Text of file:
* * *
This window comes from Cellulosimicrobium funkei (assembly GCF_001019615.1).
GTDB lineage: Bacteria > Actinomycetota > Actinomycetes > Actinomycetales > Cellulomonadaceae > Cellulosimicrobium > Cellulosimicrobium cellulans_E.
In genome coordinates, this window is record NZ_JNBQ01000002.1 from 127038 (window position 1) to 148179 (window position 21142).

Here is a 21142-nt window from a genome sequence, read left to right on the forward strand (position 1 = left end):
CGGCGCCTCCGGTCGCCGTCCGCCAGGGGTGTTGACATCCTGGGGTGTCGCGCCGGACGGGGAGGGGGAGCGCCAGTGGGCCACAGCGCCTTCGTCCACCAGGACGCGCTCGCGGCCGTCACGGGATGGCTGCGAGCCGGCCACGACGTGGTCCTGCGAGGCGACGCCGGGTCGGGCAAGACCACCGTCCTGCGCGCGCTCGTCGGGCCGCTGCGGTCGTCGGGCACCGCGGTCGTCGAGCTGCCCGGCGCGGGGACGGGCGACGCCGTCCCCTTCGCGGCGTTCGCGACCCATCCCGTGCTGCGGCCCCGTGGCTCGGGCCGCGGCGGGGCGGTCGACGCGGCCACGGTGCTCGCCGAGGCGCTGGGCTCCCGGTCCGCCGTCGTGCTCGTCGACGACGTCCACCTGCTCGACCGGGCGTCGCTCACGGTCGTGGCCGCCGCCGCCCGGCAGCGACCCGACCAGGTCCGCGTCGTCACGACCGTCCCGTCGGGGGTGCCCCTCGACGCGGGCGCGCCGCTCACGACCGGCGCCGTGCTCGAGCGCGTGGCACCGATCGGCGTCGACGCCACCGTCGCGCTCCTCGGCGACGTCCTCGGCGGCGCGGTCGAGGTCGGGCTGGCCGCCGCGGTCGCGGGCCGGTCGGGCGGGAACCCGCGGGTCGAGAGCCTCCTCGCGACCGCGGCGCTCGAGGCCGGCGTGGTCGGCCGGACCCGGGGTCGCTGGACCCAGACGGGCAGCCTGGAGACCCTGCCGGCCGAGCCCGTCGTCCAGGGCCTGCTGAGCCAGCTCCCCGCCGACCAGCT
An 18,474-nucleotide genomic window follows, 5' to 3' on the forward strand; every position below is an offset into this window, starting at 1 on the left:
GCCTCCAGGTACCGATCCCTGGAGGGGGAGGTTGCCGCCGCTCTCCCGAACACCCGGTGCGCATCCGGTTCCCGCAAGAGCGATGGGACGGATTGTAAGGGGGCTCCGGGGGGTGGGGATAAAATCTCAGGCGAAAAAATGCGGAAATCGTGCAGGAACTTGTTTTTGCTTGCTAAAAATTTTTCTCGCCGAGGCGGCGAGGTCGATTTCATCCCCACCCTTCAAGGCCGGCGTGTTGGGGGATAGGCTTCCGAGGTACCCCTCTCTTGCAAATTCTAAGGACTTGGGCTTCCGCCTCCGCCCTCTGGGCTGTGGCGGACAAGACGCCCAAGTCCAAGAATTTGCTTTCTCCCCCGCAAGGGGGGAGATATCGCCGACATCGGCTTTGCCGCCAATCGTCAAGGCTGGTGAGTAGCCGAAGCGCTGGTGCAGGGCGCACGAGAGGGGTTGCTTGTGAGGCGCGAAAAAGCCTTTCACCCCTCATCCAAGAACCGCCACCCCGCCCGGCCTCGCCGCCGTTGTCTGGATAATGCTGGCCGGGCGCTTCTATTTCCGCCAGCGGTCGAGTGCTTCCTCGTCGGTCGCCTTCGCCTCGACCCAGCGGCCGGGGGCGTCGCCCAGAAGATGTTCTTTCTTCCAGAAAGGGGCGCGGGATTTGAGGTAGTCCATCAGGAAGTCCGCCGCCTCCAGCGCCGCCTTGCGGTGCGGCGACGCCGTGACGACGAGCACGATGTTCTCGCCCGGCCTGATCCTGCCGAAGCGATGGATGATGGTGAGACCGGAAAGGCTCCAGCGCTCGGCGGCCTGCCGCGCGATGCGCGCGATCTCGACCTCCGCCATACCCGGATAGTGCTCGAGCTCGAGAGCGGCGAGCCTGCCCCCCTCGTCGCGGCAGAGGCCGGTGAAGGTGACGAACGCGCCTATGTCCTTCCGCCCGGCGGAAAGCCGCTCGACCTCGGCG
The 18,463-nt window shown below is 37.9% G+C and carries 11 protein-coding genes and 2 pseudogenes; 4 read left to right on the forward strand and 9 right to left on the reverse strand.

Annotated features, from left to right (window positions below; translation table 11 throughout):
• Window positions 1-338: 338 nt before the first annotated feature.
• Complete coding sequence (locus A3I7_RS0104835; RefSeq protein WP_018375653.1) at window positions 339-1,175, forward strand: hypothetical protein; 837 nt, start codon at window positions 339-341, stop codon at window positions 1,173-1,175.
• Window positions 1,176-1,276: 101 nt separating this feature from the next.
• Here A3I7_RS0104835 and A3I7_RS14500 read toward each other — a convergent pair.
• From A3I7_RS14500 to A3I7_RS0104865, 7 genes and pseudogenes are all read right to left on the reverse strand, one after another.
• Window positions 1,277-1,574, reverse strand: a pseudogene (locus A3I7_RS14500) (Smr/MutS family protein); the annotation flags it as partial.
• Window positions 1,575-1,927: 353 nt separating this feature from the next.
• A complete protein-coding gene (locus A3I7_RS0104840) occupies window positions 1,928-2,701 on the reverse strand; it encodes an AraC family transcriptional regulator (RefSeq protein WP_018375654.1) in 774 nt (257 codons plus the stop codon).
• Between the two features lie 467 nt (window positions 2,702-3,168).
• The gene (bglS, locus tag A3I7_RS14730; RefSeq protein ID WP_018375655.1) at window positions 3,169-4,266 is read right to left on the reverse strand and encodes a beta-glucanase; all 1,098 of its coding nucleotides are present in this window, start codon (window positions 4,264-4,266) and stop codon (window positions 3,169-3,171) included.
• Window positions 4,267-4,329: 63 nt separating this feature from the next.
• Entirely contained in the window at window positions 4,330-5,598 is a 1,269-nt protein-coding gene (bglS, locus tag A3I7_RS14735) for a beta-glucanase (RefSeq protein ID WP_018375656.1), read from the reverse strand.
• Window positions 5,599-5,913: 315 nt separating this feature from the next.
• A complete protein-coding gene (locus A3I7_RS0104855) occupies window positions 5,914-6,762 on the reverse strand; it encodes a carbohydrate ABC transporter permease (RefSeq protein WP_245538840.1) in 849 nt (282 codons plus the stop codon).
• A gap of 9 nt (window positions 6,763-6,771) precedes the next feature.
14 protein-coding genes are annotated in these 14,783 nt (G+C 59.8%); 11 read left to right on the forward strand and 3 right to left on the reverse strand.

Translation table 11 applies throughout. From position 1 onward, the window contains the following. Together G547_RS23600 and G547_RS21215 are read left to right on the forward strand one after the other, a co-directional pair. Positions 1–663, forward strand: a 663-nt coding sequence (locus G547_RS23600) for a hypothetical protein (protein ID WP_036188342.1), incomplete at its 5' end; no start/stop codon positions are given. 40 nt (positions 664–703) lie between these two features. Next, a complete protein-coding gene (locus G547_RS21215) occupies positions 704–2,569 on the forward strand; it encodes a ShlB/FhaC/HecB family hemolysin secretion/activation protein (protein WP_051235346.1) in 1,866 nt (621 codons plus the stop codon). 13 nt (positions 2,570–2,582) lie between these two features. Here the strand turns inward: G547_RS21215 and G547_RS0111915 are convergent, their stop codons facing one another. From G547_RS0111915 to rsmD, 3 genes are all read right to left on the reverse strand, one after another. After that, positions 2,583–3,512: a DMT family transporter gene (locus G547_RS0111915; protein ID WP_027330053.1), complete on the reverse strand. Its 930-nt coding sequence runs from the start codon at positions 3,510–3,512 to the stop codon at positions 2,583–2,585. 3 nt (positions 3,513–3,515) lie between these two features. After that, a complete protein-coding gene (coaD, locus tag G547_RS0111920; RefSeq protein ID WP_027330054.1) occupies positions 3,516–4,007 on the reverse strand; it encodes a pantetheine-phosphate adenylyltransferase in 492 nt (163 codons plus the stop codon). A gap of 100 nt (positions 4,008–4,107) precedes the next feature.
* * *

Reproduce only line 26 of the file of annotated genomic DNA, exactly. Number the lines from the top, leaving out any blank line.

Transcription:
Translation table 11 applies throughout. From position 1 onward, the window contains the following. Together G547_RS23600 and G547_RS21215 are read left to right on the forward strand one after the other, a co-directional pair. Positions 1–663, forward strand: a 663-nt coding sequence (locus G547_RS23600) for a hypothetical protein (protein ID WP_036188342.1), incomplete at its 5' end; no start/stop codon positions are given. 40 nt (positions 664–703) lie between these two features. Next, a complete protein-coding gene (locus G547_RS21215) occupies positions 704–2,569 on the forward strand; it encodes a ShlB/FhaC/HecB family hemolysin secretion/activation protein (protein WP_051235346.1) in 1,866 nt (621 codons plus the stop codon). 13 nt (positions 2,570–2,582) lie between these two features. Here the strand turns inward: G547_RS21215 and G547_RS0111915 are convergent, their stop codons facing one another. From G547_RS0111915 to rsmD, 3 genes are all read right to left on the reverse strand, one after another. After that, positions 2,583–3,512: a DMT family transporter gene (locus G547_RS0111915; protein ID WP_027330053.1), complete on the reverse strand. Its 930-nt coding sequence runs from the start codon at positions 3,510–3,512 to the stop codon at positions 2,583–2,585. 3 nt (positions 3,513–3,515) lie between these two features. After that, a complete protein-coding gene (coaD, locus tag G547_RS0111920; RefSeq protein ID WP_027330054.1) occupies positions 3,516–4,007 on the reverse strand; it encodes a pantetheine-phosphate adenylyltransferase in 492 nt (163 codons plus the stop codon). A gap of 100 nt (positions 4,008–4,107) precedes the next feature.